“This fight is not over yet, and we saw it last night in Kansas,” Biden said.

According to Biden, the Supreme Court “practically dared women in this country to come to the ballot box and restore the right to vote” that it had just lost.

Impact of Roe v. Wade’s decision

Biden said last month that the Supreme Court, which has a 6-3 weight with conservative judges, was “out of control” after it ruled in June that Roe v. Wade was overturned, ending half a century of women’s reproductive rights protections. .

His first order, in early July, directed the federal government’s Department of Health to expand access to medical abortion and protect women traveling for abortions.
The latest actions are based on these measures. But, as in the first case, it remains unclear how these goals can be achieved.
He is asking the Department of Health and Human Services to consider using funds, including Medicaid, the federal and state insurance program it oversees, to support low-income women traveling out of state for abortions, a senior administration official said.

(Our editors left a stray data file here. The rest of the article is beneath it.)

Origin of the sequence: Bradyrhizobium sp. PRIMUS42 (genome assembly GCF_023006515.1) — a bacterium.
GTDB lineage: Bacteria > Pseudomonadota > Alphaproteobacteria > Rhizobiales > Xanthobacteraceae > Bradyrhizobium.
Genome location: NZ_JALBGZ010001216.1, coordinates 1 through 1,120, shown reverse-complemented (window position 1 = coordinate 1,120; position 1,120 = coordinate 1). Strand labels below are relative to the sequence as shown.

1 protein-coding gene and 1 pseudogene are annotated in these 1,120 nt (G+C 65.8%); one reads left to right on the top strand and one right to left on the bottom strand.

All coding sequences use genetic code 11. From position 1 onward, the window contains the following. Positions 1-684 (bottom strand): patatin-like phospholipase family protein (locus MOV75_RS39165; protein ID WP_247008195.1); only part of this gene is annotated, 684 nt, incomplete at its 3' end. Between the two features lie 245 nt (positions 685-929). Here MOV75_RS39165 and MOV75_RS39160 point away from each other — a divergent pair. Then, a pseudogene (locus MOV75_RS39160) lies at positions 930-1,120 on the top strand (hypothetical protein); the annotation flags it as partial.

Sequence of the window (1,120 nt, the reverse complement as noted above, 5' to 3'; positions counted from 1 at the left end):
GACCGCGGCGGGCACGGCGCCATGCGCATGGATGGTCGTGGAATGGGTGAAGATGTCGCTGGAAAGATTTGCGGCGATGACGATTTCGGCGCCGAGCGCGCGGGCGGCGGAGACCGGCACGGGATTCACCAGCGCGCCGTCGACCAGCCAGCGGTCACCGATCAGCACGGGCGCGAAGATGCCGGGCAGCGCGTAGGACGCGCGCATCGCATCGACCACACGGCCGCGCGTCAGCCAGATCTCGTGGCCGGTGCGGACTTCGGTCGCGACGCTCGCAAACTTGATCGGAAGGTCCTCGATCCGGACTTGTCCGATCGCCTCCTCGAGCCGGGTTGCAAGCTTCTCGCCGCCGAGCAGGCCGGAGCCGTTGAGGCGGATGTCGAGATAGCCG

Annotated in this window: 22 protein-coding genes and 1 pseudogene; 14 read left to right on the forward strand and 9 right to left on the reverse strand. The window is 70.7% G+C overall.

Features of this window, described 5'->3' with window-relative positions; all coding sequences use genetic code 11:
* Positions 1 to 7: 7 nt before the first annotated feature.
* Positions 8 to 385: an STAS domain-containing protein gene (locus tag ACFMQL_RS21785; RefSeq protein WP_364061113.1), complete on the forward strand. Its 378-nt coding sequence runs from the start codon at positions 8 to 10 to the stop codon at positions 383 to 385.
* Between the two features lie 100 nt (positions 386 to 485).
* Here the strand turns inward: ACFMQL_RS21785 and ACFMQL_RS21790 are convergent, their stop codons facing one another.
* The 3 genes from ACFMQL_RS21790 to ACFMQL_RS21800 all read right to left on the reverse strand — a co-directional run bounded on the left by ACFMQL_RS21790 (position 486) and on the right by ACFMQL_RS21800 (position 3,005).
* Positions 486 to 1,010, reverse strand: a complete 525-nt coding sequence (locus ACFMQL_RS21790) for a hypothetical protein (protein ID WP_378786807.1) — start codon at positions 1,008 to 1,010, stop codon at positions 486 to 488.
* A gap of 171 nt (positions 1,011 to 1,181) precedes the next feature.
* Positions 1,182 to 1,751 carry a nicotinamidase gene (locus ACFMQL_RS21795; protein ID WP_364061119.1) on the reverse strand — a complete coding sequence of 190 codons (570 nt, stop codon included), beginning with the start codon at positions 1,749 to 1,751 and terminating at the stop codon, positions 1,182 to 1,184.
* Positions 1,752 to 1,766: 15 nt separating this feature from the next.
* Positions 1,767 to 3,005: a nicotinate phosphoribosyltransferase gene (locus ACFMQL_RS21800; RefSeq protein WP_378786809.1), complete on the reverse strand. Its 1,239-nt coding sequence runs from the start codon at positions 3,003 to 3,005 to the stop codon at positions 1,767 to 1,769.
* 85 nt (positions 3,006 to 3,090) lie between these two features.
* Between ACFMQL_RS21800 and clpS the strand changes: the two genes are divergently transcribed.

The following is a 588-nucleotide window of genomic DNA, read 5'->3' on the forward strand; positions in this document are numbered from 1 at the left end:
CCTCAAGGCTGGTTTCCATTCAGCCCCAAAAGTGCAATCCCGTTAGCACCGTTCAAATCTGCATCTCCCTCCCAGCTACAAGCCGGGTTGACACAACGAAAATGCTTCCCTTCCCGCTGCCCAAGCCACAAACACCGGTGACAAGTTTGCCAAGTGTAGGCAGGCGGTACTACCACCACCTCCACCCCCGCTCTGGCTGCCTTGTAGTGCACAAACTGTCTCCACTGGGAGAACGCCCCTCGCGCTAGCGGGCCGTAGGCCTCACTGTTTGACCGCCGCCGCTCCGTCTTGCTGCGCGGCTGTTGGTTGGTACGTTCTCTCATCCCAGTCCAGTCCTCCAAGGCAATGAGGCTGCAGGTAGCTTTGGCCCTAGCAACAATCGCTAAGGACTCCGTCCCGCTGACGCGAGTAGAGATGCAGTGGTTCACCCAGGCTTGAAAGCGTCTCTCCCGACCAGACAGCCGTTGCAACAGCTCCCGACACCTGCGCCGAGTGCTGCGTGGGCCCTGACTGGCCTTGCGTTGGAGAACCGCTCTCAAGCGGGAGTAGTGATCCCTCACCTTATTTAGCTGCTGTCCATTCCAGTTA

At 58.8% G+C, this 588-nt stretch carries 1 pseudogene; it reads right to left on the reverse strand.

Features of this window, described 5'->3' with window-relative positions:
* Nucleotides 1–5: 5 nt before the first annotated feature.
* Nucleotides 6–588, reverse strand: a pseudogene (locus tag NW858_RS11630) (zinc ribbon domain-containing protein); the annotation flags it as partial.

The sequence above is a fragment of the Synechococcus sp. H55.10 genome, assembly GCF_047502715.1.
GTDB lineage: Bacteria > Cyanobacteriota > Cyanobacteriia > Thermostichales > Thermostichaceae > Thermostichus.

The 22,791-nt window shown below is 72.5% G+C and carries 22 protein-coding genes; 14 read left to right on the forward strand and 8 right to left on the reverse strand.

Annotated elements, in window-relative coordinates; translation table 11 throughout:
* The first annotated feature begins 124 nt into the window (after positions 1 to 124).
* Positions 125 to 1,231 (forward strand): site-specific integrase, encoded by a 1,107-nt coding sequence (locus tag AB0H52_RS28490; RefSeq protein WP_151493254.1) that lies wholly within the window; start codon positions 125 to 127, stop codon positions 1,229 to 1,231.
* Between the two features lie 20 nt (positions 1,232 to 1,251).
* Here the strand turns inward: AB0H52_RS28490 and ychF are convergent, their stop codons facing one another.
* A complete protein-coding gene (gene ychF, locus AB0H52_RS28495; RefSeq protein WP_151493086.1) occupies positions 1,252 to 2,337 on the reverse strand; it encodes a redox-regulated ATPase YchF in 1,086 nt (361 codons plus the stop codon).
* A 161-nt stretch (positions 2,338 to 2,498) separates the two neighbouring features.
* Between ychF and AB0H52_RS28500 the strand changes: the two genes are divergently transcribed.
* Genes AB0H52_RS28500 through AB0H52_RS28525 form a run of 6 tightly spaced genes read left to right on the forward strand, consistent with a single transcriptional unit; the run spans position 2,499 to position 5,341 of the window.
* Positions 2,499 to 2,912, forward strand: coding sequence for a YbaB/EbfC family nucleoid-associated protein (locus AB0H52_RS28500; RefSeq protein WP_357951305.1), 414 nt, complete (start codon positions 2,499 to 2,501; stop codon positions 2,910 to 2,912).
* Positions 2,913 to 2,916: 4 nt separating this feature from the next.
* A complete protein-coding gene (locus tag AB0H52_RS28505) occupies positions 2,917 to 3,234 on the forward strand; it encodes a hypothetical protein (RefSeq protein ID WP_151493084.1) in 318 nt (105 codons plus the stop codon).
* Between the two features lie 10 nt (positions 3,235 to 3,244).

He is urging Health and Human Services Secretary Xavier Becerra to consider inviting states to apply for Medicaid waivers for patients who cross state lines for reproductive health services, the official said, without giving further details.

What does an order entail?

The Hyde Amendment, a Congressional measure, states that Medicaid will not pay for an abortion unless the woman’s life is in danger or the pregnancy is the result of rape or incest, making the order’s effectiveness uncertain.